To make matters worse, Congress has severely restricted the Secretary of Agriculture’s ability to respond to this crisis. The Dairy Margin Protection Program (DMPP) has not provided the safety net for farmers that was anticipated when the program was created. There is widespread recognition that this program is not working and must be reformed, but our dairy farmers cannot wait for several years until a new Farm Bill is enacted. Many more will go out of business in the next year if immediate support is not provided.
Despite current budgetary constraints and the need for future statutory changes, we believe that there are key measures that can be taken in appropriations legislation for FY17 that will provide critical near-term support to dairy farmers and pave the way for longer-term sustainability in the industry.
Most importantly, we respectfully request that spending legislation for FY17 not include any provision preventing the USDA from implementing clause 3 of Section 32 of the Agricultural Adjustment Act of 1935 or from engaging in surplus removal or price support activities under section 5 of the Commodity Credit Corporation Charter Act. Such provisions currently limit the Secretary of Agriculture’s ability to provide emergency support to dairy farmers. Lifting this ban would allow the Secretary more flexibility to respond to the current crisis.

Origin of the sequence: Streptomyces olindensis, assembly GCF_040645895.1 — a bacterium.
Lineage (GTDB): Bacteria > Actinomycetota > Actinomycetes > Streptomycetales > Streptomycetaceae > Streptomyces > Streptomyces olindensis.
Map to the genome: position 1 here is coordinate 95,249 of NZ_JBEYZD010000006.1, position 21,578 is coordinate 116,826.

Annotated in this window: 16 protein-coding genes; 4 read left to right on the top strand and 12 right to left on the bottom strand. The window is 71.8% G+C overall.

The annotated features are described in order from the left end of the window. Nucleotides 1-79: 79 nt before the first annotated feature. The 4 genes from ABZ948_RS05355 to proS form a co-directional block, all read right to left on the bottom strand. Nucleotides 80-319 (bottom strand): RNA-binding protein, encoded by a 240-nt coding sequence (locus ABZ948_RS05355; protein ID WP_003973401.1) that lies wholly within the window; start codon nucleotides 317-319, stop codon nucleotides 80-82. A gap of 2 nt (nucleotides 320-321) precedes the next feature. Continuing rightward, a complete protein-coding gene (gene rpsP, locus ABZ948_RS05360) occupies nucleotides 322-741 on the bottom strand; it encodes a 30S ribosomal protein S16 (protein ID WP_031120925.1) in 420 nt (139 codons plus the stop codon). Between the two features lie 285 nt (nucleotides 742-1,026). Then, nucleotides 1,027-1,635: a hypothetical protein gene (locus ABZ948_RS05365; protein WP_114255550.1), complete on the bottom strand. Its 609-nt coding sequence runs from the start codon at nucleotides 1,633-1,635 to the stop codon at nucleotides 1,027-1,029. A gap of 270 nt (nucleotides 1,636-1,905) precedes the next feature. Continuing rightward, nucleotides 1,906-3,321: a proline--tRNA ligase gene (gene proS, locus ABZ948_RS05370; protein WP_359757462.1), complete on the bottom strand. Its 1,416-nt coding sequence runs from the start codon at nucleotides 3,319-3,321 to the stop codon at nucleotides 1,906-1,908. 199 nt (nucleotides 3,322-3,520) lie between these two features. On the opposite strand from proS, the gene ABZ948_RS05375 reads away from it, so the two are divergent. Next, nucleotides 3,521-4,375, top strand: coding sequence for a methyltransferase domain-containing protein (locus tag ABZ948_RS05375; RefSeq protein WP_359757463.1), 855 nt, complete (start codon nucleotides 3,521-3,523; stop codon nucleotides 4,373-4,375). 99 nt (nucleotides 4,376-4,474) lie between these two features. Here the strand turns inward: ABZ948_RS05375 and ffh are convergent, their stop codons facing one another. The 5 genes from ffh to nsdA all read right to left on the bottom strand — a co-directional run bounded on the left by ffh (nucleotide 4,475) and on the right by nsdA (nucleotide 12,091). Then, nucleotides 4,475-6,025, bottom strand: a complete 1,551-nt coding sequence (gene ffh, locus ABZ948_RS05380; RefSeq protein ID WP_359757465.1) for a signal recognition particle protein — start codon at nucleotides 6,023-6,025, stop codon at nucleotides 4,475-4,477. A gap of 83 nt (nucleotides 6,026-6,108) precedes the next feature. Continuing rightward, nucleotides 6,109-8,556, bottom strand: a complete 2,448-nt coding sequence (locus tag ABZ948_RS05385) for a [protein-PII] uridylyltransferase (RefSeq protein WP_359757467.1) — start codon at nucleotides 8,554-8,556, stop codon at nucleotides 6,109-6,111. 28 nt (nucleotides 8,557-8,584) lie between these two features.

We further request that $3 million within the budget of the National Agricultural Statistics Service (NASS) be designated for a survey of average feed costs by state. NASS estimates that such a survey will take 18-24 months, so it must begin this work as soon as possible in order for its results to be ready when Congress considers the next Farm Bill. Accurate information on regional variation in feed costs is critical for designing a program that better supports small and family farms in all regions of the country.
Additionally, we ask that the Committee consider authorizing the Secretary of Agriculture to refund farmers for the $73 million that they paid into the DMPP in 2015. While we understand that the price tag on this request may make this move difficult, we hope that the Committee can understand the frustration and disillusionment of cash-strapped farmers who lost thousands of dollars expecting financial support that was never provided.
Thank you for your consideration of these important requests. We stand ready to work with you to help our nation’s dairy farmers during this crisis.